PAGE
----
I’ve had the privilege of working with some brilliant men and women over the years. While I have skills and brains, and I can hold my own in a crowd, these are the folks in whose presence you are humbled. From them I have learned this: One of the most astounding thresholds to cross is when science ceases to be science, and becomes art. That is to say that when the most intelligent people cannot explain why something works but they’ve tapped into the repeatable patterns that reveal truth and prove hypotheses. It’s then they just have to stand back and honor the pattern, honor the proven theory. It gives a deeper meaning to truth as well. Repeatable code. Finding the art in science. Those are moment of pure beauty.
This year? Dream big. Use your noggin … agree with God that His creation of you is amazing, and fling open the windows of possibility! What will you do? Who will you become? I can’t wait to see!
Recently I found myself in a discussion with friends where my words evoked a response that left me feeling 11 blocks from the intersection of Heard and Understood. “Meh…“, I thought, and let it go.
Yesterday while talking with a friend a red-headed man came up and randomly commented about us both being redheads. I couldn’t be bothered so I blew him off. He chided me in that he was merely socializing. Global Warming had not yet occurred in my heart so I’m sure he felt misunderstood … no matter that his drink was likely a smidge stronger than mine.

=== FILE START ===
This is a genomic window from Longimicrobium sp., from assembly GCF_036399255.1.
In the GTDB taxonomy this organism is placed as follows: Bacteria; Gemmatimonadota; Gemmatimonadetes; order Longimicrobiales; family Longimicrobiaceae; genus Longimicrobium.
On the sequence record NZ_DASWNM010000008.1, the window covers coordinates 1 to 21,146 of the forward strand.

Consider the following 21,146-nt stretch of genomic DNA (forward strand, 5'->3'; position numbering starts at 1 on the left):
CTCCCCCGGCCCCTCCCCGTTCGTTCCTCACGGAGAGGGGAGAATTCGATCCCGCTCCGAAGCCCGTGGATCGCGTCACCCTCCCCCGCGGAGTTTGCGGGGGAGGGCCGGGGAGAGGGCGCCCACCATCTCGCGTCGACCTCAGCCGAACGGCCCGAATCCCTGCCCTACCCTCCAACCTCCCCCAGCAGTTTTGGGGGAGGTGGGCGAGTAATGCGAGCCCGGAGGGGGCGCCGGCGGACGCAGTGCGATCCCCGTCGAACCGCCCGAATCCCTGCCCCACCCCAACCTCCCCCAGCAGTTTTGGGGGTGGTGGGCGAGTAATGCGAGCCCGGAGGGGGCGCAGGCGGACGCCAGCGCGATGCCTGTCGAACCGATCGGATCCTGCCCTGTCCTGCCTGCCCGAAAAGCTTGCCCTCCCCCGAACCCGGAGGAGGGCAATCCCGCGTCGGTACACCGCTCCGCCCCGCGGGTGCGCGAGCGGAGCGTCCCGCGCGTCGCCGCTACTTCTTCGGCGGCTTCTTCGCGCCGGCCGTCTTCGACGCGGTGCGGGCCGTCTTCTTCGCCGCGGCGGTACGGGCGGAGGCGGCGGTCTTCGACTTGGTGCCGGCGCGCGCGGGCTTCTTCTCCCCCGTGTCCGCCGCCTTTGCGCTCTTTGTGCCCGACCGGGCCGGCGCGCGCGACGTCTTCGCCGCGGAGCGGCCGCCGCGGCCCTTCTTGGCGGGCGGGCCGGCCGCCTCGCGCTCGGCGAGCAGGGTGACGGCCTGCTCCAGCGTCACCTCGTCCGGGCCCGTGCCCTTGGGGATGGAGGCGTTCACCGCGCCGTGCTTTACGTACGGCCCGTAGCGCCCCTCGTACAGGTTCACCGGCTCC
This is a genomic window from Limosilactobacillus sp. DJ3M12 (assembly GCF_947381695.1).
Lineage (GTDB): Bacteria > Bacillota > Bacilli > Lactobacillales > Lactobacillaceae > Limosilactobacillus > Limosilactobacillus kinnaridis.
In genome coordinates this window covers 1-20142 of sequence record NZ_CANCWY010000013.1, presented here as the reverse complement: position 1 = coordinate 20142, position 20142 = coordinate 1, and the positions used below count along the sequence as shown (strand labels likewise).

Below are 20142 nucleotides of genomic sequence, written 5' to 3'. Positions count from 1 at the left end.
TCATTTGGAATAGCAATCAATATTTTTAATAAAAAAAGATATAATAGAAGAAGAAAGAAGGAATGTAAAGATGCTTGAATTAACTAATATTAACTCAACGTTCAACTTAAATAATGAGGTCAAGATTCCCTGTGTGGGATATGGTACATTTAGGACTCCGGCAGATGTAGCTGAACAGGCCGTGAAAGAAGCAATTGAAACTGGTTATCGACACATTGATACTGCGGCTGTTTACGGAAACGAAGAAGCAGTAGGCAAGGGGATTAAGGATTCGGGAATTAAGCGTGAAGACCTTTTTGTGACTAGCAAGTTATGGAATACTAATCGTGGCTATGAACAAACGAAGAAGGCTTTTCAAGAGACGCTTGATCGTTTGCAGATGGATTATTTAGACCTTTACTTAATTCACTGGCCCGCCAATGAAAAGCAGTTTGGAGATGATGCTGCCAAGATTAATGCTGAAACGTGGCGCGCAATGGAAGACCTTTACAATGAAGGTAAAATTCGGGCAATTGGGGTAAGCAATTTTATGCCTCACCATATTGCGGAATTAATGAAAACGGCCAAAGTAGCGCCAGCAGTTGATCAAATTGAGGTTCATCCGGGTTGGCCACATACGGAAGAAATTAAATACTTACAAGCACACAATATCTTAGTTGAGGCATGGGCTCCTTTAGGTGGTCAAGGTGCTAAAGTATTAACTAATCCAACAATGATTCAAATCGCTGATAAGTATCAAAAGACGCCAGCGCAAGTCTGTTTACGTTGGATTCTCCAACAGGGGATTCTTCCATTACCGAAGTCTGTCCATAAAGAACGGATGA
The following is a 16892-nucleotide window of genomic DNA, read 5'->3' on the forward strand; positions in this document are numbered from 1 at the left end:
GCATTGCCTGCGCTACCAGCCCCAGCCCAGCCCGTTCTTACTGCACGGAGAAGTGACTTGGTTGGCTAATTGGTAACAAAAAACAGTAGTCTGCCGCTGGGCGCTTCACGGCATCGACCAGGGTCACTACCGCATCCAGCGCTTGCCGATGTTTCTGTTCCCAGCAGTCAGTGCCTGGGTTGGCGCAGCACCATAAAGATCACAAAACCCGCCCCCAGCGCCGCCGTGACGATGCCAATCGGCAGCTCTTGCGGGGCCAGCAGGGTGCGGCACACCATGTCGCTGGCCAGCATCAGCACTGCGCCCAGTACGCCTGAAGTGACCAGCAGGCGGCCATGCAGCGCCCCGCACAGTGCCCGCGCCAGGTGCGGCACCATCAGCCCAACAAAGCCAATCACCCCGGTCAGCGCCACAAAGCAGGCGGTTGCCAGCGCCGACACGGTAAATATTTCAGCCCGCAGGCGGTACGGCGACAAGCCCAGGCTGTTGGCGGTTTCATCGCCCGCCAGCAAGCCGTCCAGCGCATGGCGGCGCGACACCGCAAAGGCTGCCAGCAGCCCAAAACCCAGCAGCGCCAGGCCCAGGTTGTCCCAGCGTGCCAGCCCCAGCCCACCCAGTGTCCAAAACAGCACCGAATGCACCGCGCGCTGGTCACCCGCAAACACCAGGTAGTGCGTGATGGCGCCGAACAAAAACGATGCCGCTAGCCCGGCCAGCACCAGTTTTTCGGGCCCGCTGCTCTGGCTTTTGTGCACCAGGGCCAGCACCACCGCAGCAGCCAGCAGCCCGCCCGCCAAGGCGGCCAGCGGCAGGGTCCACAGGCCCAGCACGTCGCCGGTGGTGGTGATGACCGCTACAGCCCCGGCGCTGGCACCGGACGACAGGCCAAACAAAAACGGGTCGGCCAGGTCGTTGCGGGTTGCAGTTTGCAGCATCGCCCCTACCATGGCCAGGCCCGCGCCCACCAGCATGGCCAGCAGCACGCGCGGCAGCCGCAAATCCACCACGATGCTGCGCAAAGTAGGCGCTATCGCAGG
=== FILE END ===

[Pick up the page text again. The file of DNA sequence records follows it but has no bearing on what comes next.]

Late the other night, I visited a friend in the hospital. It was a last-minute text. The need was urgent, so I went. It was a moment to connect, to invite Heaven into her room, to comfort. Yet late at night, in a sub-zero, sterile hospital room, there is nothing that says, “Stay a while. Take off your jacket and put up your feet. How’s your family?” But because I’d chosen to be there I ignored the atmosphere and played the love card that was in my heart.